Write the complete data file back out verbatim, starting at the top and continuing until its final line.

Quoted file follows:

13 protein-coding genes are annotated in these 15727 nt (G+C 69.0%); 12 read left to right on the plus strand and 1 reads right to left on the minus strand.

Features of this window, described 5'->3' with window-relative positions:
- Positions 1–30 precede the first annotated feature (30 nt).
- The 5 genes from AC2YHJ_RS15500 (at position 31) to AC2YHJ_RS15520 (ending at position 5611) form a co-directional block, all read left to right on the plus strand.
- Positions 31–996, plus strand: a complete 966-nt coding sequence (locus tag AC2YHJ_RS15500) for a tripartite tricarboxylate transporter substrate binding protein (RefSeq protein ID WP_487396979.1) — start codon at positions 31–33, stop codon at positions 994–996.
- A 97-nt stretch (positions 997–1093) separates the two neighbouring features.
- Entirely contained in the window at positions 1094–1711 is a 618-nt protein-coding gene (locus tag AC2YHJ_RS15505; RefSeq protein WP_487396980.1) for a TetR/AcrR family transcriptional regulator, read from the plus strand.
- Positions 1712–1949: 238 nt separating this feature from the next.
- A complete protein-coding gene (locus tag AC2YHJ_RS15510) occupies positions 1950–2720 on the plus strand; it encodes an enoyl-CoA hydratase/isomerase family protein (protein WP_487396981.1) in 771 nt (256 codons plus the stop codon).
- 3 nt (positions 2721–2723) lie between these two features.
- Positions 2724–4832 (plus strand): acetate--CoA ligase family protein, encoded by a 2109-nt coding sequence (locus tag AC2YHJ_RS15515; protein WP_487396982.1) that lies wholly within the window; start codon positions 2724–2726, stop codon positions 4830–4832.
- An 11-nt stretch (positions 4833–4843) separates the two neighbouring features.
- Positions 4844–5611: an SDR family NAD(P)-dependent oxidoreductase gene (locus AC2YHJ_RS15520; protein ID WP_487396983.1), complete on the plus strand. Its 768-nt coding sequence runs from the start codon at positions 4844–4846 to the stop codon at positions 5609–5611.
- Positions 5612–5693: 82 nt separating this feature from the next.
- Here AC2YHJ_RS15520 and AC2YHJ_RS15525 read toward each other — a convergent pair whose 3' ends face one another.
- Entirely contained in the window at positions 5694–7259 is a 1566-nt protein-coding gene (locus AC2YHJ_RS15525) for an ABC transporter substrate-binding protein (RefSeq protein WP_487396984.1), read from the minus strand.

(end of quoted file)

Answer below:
13 protein-coding genes are annotated in these 15727 nt (G+C 69.0%); 12 read left to right on the plus strand and 1 reads right to left on the minus strand.

Features of this window, described 5'->3' with window-relative positions:
- Positions 1–30 precede the first annotated feature (30 nt).
- The 5 genes from AC2YHJ_RS15500 (at position 31) to AC2YHJ_RS15520 (ending at position 5611) form a co-directional block, all read left to right on the plus strand.
- Positions 31–996, plus strand: a complete 966-nt coding sequence (locus tag AC2YHJ_RS15500) for a tripartite tricarboxylate transporter substrate binding protein (RefSeq protein ID WP_487396979.1) — start codon at positions 31–33, stop codon at positions 994–996.
- A 97-nt stretch (positions 997–1093) separates the two neighbouring features.
- Entirely contained in the window at positions 1094–1711 is a 618-nt protein-coding gene (locus tag AC2YHJ_RS15505; RefSeq protein WP_487396980.1) for a TetR/AcrR family transcriptional regulator, read from the plus strand.
- Positions 1712–1949: 238 nt separating this feature from the next.
- A complete protein-coding gene (locus tag AC2YHJ_RS15510) occupies positions 1950–2720 on the plus strand; it encodes an enoyl-CoA hydratase/isomerase family protein (protein WP_487396981.1) in 771 nt (256 codons plus the stop codon).
- 3 nt (positions 2721–2723) lie between these two features.
- Positions 2724–4832 (plus strand): acetate--CoA ligase family protein, encoded by a 2109-nt coding sequence (locus tag AC2YHJ_RS15515; protein WP_487396982.1) that lies wholly within the window; start codon positions 2724–2726, stop codon positions 4830–4832.
- An 11-nt stretch (positions 4833–4843) separates the two neighbouring features.
- Positions 4844–5611: an SDR family NAD(P)-dependent oxidoreductase gene (locus AC2YHJ_RS15520; protein ID WP_487396983.1), complete on the plus strand. Its 768-nt coding sequence runs from the start codon at positions 4844–4846 to the stop codon at positions 5609–5611.
- Positions 5612–5693: 82 nt separating this feature from the next.
- Here AC2YHJ_RS15520 and AC2YHJ_RS15525 read toward each other — a convergent pair whose 3' ends face one another.
- Entirely contained in the window at positions 5694–7259 is a 1566-nt protein-coding gene (locus AC2YHJ_RS15525) for an ABC transporter substrate-binding protein (RefSeq protein WP_487396984.1), read from the minus strand.